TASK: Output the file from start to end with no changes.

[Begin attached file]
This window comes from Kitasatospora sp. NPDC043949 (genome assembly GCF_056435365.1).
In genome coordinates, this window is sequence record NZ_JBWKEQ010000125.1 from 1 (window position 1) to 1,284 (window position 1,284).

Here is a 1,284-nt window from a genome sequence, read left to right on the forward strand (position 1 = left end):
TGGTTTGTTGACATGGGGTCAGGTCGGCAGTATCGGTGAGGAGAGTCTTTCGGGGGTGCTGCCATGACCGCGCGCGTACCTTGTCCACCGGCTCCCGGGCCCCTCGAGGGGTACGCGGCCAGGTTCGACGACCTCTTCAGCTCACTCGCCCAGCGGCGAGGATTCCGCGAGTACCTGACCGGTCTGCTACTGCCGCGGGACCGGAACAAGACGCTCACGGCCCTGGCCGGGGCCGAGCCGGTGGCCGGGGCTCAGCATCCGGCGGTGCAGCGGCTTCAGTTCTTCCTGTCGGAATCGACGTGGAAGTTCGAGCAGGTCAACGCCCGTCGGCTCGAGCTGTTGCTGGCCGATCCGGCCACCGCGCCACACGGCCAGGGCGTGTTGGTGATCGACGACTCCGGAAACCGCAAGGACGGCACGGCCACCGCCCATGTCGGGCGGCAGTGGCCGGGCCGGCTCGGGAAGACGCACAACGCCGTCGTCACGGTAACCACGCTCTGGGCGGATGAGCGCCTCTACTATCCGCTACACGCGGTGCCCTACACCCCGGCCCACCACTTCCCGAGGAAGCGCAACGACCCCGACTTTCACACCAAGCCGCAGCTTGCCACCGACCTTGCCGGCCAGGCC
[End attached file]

This window comes from Kitasatospora sp. NPDC043949 (genome assembly GCF_056435365.1).
In genome coordinates, this window is sequence record NZ_JBWKEQ010000125.1 from 1 (window position 1) to 1,284 (window position 1,284).

Here is a 1,284-nt window from a genome sequence, read left to right on the forward strand (position 1 = left end):
TGGTTTGTTGACATGGGGTCAGGTCGGCAGTATCGGTGAGGAGAGTCTTTCGGGGGTGCTGCCATGACCGCGCGCGTACCTTGTCCACCGGCTCCCGGGCCCCTCGAGGGGTACGCGGCCAGGTTCGACGACCTCTTCAGCTCACTCGCCCAGCGGCGAGGATTCCGCGAGTACCTGACCGGTCTGCTACTGCCGCGGGACCGGAACAAGACGCTCACGGCCCTGGCCGGGGCCGAGCCGGTGGCCGGGGCTCAGCATCCGGCGGTGCAGCGGCTTCAGTTCTTCCTGTCGGAATCGACGTGGAAGTTCGAGCAGGTCAACGCCCGTCGGCTCGAGCTGTTGCTGGCCGATCCGGCCACCGCGCCACACGGCCAGGGCGTGTTGGTGATCGACGACTCCGGAAACCGCAAGGACGGCACGGCCACCGCCCATGTCGGGCGGCAGTGGCCGGGCCGGCTCGGGAAGACGCACAACGCCGTCGTCACGGTAACCACGCTCTGGGCGGATGAGCGCCTCTACTATCCGCTACACGCGGTGCCCTACACCCCGGCCCACCACTTCCCGAGGAAGCGCAACGACCCCGACTTTCACACCAAGCCGCAGCTTGCCACCGACCTTGCCGGCCAGGCC